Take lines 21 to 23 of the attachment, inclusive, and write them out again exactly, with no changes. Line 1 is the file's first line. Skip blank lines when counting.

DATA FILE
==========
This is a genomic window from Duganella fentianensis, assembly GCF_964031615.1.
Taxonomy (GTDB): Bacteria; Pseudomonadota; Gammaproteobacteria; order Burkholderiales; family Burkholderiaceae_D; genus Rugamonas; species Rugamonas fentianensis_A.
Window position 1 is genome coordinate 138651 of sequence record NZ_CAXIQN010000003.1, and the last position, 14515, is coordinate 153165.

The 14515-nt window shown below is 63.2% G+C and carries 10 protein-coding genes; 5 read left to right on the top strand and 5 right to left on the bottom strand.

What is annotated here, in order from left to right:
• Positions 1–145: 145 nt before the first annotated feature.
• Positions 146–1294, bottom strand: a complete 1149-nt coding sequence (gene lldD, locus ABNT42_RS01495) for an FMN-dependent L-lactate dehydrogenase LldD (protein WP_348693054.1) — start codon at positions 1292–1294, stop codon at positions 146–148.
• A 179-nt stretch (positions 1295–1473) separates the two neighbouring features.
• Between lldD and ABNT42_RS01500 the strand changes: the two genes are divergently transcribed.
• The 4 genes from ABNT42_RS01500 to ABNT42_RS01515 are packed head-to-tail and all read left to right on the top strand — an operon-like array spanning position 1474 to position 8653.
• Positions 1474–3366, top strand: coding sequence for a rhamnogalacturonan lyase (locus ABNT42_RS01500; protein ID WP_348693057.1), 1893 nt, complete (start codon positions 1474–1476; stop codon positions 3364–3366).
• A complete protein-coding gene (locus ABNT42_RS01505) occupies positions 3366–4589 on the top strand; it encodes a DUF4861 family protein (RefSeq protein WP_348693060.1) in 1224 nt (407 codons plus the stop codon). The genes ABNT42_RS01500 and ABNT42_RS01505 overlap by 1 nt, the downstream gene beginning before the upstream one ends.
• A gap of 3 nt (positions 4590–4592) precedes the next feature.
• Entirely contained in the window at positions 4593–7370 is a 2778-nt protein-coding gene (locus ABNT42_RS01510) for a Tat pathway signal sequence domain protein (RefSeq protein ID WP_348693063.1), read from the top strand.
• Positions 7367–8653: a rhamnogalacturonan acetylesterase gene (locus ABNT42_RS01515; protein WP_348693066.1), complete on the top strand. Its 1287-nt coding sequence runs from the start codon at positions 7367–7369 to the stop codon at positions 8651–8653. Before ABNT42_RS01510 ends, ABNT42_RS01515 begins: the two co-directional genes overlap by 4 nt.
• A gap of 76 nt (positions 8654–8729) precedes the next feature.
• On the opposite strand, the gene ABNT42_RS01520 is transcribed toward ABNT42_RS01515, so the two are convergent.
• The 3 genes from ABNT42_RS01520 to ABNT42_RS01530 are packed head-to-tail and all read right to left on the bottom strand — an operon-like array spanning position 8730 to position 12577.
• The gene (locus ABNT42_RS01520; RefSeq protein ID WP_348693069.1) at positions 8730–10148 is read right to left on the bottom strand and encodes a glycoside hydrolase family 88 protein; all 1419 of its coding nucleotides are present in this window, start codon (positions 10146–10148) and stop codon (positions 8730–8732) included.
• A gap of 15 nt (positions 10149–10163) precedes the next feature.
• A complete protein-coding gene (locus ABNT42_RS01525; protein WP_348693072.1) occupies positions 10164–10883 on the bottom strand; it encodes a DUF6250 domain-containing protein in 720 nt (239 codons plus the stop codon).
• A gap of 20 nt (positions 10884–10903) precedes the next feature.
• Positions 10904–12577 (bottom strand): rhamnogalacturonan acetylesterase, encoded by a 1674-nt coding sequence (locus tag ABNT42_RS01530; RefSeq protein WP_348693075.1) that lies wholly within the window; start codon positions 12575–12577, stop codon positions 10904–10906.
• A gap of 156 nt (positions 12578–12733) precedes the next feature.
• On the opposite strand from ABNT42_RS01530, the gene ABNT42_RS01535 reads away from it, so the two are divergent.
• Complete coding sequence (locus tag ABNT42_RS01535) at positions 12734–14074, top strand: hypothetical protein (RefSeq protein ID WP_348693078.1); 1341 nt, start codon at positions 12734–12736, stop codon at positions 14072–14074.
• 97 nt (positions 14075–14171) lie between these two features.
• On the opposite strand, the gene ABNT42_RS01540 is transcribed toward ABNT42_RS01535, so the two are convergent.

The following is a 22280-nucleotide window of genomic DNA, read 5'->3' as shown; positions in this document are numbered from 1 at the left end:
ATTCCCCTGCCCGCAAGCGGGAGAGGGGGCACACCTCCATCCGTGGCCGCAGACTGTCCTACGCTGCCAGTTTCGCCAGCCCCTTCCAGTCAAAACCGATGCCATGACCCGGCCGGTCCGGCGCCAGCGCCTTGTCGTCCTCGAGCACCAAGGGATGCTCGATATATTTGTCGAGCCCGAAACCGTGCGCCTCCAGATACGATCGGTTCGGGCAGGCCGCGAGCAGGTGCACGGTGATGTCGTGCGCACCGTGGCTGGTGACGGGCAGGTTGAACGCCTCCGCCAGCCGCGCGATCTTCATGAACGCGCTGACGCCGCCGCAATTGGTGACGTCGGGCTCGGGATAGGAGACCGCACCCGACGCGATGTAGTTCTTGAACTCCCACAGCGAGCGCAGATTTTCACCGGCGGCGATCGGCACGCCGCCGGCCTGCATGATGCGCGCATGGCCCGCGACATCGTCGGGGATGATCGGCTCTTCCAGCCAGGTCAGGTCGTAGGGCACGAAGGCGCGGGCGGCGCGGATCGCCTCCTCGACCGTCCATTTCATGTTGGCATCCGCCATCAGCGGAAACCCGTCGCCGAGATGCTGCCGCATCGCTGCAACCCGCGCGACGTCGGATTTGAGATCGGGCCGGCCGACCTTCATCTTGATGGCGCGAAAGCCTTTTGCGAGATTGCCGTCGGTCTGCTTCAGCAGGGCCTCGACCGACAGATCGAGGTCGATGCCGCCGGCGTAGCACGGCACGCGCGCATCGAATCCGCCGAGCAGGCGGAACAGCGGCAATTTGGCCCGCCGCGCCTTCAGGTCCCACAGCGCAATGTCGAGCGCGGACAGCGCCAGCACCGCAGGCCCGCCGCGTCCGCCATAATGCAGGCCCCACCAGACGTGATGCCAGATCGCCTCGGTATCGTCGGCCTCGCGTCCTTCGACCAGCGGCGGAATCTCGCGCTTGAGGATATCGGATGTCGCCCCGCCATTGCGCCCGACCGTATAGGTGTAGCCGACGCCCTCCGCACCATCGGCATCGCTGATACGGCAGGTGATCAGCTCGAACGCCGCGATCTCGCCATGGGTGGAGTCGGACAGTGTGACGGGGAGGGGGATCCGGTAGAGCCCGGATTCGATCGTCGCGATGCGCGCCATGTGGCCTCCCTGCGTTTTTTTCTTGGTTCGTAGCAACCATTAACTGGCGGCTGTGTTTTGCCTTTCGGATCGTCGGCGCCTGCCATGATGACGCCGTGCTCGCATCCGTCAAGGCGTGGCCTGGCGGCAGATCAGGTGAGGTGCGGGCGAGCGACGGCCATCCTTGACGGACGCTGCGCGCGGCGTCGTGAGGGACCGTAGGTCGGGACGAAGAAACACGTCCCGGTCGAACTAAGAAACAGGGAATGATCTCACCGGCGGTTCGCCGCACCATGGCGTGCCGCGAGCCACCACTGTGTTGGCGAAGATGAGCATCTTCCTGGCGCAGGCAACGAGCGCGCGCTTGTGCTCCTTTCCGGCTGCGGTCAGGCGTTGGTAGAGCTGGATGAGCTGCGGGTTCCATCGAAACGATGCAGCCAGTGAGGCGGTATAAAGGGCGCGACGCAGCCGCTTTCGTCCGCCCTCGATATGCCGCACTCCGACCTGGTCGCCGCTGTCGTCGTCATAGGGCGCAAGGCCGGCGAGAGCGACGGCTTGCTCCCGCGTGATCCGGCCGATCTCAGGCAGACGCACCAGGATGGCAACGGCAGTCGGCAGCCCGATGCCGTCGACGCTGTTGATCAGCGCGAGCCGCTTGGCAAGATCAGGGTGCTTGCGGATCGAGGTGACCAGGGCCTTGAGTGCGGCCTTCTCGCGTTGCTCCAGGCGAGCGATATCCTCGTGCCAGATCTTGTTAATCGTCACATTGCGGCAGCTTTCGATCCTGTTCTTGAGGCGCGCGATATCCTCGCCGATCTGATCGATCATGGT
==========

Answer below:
• A complete protein-coding gene (locus ABNT42_RS01525; protein WP_348693072.1) occupies positions 10164–10883 on the bottom strand; it encodes a DUF6250 domain-containing protein in 720 nt (239 codons plus the stop codon).
• A gap of 20 nt (positions 10884–10903) precedes the next feature.
• Positions 10904–12577 (bottom strand): rhamnogalacturonan acetylesterase, encoded by a 1674-nt coding sequence (locus tag ABNT42_RS01530; RefSeq protein WP_348693075.1) that lies wholly within the window; start codon positions 12575–12577, stop codon positions 10904–10906.